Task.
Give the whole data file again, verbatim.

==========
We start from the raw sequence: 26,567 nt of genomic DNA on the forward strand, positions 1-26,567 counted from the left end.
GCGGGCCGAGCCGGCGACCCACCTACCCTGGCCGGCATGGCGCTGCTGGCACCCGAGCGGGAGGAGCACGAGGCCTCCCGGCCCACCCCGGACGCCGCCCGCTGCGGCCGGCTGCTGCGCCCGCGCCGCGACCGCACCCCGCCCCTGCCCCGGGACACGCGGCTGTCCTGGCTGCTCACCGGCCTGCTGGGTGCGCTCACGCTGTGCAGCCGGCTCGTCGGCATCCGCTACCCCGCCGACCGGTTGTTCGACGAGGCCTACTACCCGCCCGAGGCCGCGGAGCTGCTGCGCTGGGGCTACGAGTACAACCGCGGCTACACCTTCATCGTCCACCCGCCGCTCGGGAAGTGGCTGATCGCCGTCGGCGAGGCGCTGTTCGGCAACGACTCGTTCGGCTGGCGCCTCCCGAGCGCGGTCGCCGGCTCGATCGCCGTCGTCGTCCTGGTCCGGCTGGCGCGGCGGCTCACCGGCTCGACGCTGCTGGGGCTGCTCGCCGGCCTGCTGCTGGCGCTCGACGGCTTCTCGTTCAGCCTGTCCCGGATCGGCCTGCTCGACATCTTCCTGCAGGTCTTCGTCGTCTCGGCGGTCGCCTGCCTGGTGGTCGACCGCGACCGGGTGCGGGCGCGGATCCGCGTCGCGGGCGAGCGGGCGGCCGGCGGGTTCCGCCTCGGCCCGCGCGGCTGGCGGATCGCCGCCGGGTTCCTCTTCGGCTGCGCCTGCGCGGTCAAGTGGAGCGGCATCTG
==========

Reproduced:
We start from the raw sequence: 26,567 nt of genomic DNA on the forward strand, positions 1-26,567 counted from the left end.
GCGGGCCGAGCCGGCGACCCACCTACCCTGGCCGGCATGGCGCTGCTGGCACCCGAGCGGGAGGAGCACGAGGCCTCCCGGCCCACCCCGGACGCCGCCCGCTGCGGCCGGCTGCTGCGCCCGCGCCGCGACCGCACCCCGCCCCTGCCCCGGGACACGCGGCTGTCCTGGCTGCTCACCGGCCTGCTGGGTGCGCTCACGCTGTGCAGCCGGCTCGTCGGCATCCGCTACCCCGCCGACCGGTTGTTCGACGAGGCCTACTACCCGCCCGAGGCCGCGGAGCTGCTGCGCTGGGGCTACGAGTACAACCGCGGCTACACCTTCATCGTCCACCCGCCGCTCGGGAAGTGGCTGATCGCCGTCGGCGAGGCGCTGTTCGGCAACGACTCGTTCGGCTGGCGCCTCCCGAGCGCGGTCGCCGGCTCGATCGCCGTCGTCGTCCTGGTCCGGCTGGCGCGGCGGCTCACCGGCTCGACGCTGCTGGGGCTGCTCGCCGGCCTGCTGCTGGCGCTCGACGGCTTCTCGTTCAGCCTGTCCCGGATCGGCCTGCTCGACATCTTCCTGCAGGTCTTCGTCGTCTCGGCGGTCGCCTGCCTGGTGGTCGACCGCGACCGGGTGCGGGCGCGGATCCGCGTCGCGGGCGAGCGGGCGGCCGGCGGGTTCCGCCTCGGCCCGCGCGGCTGGCGGATCGCCGCCGGGTTCCTCTTCGGCTGCGCCTGCGCGGTCAAGTGGAGCGGCATCTG